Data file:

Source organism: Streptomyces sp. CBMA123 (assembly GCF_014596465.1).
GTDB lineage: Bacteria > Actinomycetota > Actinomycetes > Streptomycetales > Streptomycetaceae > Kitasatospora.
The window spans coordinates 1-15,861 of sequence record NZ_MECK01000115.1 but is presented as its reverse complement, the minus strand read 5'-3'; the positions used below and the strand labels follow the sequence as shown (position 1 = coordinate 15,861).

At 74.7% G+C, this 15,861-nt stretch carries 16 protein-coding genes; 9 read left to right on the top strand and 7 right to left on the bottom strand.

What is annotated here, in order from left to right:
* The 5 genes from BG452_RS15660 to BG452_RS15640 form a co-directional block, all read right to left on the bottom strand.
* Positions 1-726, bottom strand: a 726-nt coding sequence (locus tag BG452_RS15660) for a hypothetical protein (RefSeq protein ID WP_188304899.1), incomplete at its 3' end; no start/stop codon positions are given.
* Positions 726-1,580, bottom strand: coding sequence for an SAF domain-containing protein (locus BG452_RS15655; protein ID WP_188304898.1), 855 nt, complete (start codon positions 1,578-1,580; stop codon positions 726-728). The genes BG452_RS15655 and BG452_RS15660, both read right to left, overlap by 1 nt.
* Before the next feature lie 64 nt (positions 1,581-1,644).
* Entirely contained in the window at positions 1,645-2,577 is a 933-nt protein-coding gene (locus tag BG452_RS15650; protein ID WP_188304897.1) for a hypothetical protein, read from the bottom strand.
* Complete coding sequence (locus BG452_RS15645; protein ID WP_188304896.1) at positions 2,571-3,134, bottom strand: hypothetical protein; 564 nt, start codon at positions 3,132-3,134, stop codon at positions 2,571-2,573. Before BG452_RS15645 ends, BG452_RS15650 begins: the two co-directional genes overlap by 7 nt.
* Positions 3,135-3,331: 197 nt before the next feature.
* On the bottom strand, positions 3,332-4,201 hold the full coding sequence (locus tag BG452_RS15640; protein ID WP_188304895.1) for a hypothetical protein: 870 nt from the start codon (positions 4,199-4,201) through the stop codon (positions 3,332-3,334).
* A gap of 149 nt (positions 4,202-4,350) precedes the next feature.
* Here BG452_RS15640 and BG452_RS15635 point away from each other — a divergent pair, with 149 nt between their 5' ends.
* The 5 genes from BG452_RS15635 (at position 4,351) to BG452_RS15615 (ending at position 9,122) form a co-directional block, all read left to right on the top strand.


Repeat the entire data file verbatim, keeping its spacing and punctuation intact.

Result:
Source organism: Streptomyces sp. CBMA123 (assembly GCF_014596465.1).
GTDB lineage: Bacteria > Actinomycetota > Actinomycetes > Streptomycetales > Streptomycetaceae > Kitasatospora.
The window spans coordinates 1-15,861 of sequence record NZ_MECK01000115.1 but is presented as its reverse complement, the minus strand read 5'-3'; the positions used below and the strand labels follow the sequence as shown (position 1 = coordinate 15,861).

At 74.7% G+C, this 15,861-nt stretch carries 16 protein-coding genes; 9 read left to right on the top strand and 7 right to left on the bottom strand.

What is annotated here, in order from left to right:
* The 5 genes from BG452_RS15660 to BG452_RS15640 form a co-directional block, all read right to left on the bottom strand.
* Positions 1-726, bottom strand: a 726-nt coding sequence (locus tag BG452_RS15660) for a hypothetical protein (RefSeq protein ID WP_188304899.1), incomplete at its 3' end; no start/stop codon positions are given.
* Positions 726-1,580, bottom strand: coding sequence for an SAF domain-containing protein (locus BG452_RS15655; protein ID WP_188304898.1), 855 nt, complete (start codon positions 1,578-1,580; stop codon positions 726-728). The genes BG452_RS15655 and BG452_RS15660, both read right to left, overlap by 1 nt.
* Before the next feature lie 64 nt (positions 1,581-1,644).
* Entirely contained in the window at positions 1,645-2,577 is a 933-nt protein-coding gene (locus tag BG452_RS15650; protein ID WP_188304897.1) for a hypothetical protein, read from the bottom strand.
* Complete coding sequence (locus BG452_RS15645; protein ID WP_188304896.1) at positions 2,571-3,134, bottom strand: hypothetical protein; 564 nt, start codon at positions 3,132-3,134, stop codon at positions 2,571-2,573. Before BG452_RS15645 ends, BG452_RS15650 begins: the two co-directional genes overlap by 7 nt.
* Positions 3,135-3,331: 197 nt before the next feature.
* On the bottom strand, positions 3,332-4,201 hold the full coding sequence (locus tag BG452_RS15640; protein ID WP_188304895.1) for a hypothetical protein: 870 nt from the start codon (positions 4,199-4,201) through the stop codon (positions 3,332-3,334).
* A gap of 149 nt (positions 4,202-4,350) precedes the next feature.
* Here BG452_RS15640 and BG452_RS15635 point away from each other — a divergent pair, with 149 nt between their 5' ends.
* The 5 genes from BG452_RS15635 (at position 4,351) to BG452_RS15615 (ending at position 9,122) form a co-directional block, all read left to right on the top strand.